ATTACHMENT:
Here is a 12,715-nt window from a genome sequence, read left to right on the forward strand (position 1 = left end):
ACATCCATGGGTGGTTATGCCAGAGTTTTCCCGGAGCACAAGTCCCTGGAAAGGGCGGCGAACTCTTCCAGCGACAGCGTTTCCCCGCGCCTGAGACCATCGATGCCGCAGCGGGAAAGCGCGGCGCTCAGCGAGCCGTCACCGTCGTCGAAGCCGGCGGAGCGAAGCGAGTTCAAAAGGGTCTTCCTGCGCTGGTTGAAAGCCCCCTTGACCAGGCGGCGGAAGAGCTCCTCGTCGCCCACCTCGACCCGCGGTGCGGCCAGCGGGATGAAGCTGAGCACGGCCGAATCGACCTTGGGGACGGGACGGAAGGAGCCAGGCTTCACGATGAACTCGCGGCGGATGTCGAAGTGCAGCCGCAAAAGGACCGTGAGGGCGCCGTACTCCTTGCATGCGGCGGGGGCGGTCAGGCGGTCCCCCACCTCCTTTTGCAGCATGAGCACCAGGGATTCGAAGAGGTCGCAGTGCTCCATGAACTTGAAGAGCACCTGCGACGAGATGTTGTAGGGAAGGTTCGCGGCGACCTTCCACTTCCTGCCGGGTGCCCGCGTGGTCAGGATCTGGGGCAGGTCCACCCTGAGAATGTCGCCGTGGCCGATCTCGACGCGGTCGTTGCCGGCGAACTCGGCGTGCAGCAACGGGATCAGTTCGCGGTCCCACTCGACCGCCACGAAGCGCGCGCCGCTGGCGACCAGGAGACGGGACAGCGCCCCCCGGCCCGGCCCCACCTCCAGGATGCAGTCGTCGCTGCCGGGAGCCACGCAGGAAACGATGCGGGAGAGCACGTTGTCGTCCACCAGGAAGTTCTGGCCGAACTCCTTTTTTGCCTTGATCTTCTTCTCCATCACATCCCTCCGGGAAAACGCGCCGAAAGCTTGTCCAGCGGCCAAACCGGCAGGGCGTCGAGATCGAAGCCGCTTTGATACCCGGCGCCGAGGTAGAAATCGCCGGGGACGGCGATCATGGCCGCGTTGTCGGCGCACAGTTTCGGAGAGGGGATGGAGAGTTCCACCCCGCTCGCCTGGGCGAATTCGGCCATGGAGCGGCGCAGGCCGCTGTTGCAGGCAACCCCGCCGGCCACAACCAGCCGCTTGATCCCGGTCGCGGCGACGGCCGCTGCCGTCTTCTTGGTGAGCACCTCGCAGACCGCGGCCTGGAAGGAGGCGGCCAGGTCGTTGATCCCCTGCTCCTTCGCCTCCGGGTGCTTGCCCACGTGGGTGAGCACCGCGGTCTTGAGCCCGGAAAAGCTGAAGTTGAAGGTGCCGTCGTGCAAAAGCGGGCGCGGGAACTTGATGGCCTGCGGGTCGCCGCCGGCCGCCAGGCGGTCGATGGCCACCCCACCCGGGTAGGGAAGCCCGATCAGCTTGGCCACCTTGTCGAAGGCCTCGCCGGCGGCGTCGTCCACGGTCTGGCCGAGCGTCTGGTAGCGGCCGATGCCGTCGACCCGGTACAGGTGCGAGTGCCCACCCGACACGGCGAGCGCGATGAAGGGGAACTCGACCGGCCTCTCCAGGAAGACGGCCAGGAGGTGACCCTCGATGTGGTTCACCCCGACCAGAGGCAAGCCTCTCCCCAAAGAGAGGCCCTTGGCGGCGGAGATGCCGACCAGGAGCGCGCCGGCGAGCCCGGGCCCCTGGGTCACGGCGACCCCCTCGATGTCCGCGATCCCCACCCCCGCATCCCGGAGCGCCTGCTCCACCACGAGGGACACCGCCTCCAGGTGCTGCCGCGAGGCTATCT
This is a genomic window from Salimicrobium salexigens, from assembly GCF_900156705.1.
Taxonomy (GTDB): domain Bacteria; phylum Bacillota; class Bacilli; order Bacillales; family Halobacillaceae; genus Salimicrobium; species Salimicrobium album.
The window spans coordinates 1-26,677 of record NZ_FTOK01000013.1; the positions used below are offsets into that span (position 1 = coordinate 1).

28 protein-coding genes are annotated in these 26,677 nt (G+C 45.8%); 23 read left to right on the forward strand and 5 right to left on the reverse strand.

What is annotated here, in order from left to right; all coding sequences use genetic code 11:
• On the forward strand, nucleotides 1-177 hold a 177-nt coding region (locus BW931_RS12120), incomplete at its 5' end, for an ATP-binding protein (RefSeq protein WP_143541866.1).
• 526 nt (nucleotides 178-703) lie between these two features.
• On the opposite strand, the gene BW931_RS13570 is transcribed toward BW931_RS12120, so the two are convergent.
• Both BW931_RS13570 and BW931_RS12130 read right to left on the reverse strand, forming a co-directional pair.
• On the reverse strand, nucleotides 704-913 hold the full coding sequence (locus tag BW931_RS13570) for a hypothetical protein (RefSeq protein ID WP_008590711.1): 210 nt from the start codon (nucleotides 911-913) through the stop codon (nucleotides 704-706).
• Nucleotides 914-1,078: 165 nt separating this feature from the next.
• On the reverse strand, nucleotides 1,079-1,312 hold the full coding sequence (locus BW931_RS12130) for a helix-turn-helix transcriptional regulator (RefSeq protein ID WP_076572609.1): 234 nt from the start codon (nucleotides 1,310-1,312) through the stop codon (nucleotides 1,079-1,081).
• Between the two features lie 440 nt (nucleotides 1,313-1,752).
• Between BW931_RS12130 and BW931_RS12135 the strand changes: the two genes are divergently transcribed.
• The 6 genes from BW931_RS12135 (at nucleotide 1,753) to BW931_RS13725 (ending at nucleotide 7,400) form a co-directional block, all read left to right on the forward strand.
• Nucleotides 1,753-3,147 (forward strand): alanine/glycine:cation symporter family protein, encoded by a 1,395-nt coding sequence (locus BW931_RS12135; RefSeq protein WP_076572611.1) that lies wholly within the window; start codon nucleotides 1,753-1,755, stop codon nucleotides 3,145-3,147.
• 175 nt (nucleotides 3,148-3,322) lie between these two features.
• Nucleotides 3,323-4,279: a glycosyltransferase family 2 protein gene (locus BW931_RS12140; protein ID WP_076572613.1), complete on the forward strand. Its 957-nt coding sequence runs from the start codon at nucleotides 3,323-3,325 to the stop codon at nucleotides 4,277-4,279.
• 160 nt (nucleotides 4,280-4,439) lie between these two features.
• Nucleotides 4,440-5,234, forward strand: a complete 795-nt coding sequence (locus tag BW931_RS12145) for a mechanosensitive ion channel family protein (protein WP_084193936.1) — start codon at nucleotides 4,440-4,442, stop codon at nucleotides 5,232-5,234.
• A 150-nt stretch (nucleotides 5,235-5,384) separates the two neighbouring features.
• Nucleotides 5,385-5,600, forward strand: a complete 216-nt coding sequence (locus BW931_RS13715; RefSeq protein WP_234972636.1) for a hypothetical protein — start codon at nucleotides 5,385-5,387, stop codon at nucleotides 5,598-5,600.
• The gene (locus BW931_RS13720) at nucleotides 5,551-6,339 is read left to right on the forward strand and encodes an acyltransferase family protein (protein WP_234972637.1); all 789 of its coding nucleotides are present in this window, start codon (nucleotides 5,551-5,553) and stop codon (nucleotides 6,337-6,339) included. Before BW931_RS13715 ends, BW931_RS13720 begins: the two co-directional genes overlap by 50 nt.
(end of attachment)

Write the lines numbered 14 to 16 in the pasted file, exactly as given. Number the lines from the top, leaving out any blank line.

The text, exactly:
• On the reverse strand, nucleotides 1,079-1,312 hold the full coding sequence (locus BW931_RS12130) for a helix-turn-helix transcriptional regulator (RefSeq protein ID WP_076572609.1): 234 nt from the start codon (nucleotides 1,310-1,312) through the stop codon (nucleotides 1,079-1,081).
• Between the two features lie 440 nt (nucleotides 1,313-1,752).
• Between BW931_RS12130 and BW931_RS12135 the strand changes: the two genes are divergently transcribed.